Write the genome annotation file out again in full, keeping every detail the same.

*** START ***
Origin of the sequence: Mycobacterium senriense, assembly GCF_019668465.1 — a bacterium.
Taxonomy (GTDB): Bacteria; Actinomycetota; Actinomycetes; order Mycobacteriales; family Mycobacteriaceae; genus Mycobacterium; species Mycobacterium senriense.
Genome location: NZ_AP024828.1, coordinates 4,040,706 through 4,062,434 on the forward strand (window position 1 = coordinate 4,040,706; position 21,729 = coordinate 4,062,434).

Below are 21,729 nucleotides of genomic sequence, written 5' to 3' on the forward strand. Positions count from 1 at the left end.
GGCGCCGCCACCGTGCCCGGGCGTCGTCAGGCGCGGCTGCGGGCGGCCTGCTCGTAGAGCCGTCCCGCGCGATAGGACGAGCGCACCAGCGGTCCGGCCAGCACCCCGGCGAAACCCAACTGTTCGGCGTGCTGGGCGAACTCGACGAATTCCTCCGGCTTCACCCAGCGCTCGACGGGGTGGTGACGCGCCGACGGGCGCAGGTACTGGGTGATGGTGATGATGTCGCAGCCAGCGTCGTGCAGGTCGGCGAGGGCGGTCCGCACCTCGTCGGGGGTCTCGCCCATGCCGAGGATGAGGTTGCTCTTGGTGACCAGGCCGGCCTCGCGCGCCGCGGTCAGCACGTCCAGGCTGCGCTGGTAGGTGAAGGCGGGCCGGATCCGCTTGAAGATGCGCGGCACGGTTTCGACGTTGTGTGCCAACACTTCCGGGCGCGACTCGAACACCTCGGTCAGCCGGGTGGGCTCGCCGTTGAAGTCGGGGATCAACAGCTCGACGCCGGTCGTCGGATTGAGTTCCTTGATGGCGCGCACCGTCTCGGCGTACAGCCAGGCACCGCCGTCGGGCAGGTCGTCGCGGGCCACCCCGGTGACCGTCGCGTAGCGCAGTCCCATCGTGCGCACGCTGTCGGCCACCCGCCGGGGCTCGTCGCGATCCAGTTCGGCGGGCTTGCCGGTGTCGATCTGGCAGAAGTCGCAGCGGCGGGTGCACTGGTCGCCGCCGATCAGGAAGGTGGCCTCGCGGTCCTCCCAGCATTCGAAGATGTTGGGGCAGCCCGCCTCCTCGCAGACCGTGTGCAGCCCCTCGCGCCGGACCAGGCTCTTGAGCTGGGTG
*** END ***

Origin of the sequence: Mycobacterium senriense, assembly GCF_019668465.1 — a bacterium.
Taxonomy (GTDB): Bacteria; Actinomycetota; Actinomycetes; order Mycobacteriales; family Mycobacteriaceae; genus Mycobacterium; species Mycobacterium senriense.
Genome location: NZ_AP024828.1, coordinates 4,040,706 through 4,062,434 on the forward strand (window position 1 = coordinate 4,040,706; position 21,729 = coordinate 4,062,434).

Below are 21,729 nucleotides of genomic sequence, written 5' to 3' on the forward strand. Positions count from 1 at the left end.
GGCGCCGCCACCGTGCCCGGGCGTCGTCAGGCGCGGCTGCGGGCGGCCTGCTCGTAGAGCCGTCCCGCGCGATAGGACGAGCGCACCAGCGGTCCGGCCAGCACCCCGGCGAAACCCAACTGTTCGGCGTGCTGGGCGAACTCGACGAATTCCTCCGGCTTCACCCAGCGCTCGACGGGGTGGTGACGCGCCGACGGGCGCAGGTACTGGGTGATGGTGATGATGTCGCAGCCAGCGTCGTGCAGGTCGGCGAGGGCGGTCCGCACCTCGTCGGGGGTCTCGCCCATGCCGAGGATGAGGTTGCTCTTGGTGACCAGGCCGGCCTCGCGCGCCGCGGTCAGCACGTCCAGGCTGCGCTGGTAGGTGAAGGCGGGCCGGATCCGCTTGAAGATGCGCGGCACGGTTTCGACGTTGTGTGCCAACACTTCCGGGCGCGACTCGAACACCTCGGTCAGCCGGGTGGGCTCGCCGTTGAAGTCGGGGATCAACAGCTCGACGCCGGTCGTCGGATTGAGTTCCTTGATGGCGCGCACCGTCTCGGCGTACAGCCAGGCACCGCCGTCGGGCAGGTCGTCGCGGGCCACCCCGGTGACCGTCGCGTAGCGCAGTCCCATCGTGCGCACGCTGTCGGCCACCCGCCGGGGCTCGTCGCGATCCAGTTCGGCGGGCTTGCCGGTGTCGATCTGGCAGAAGTCGCAGCGGCGGGTGCACTGGTCGCCGCCGATCAGGAAGGTGGCCTCGCGGTCCTCCCAGCATTCGAAGATGTTGGGGCAGCCCGCCTCCTCGCAGACCGTGTGCAGCCCCTCGCGCCGGACCAGGCTCTTGAGCTGGGTG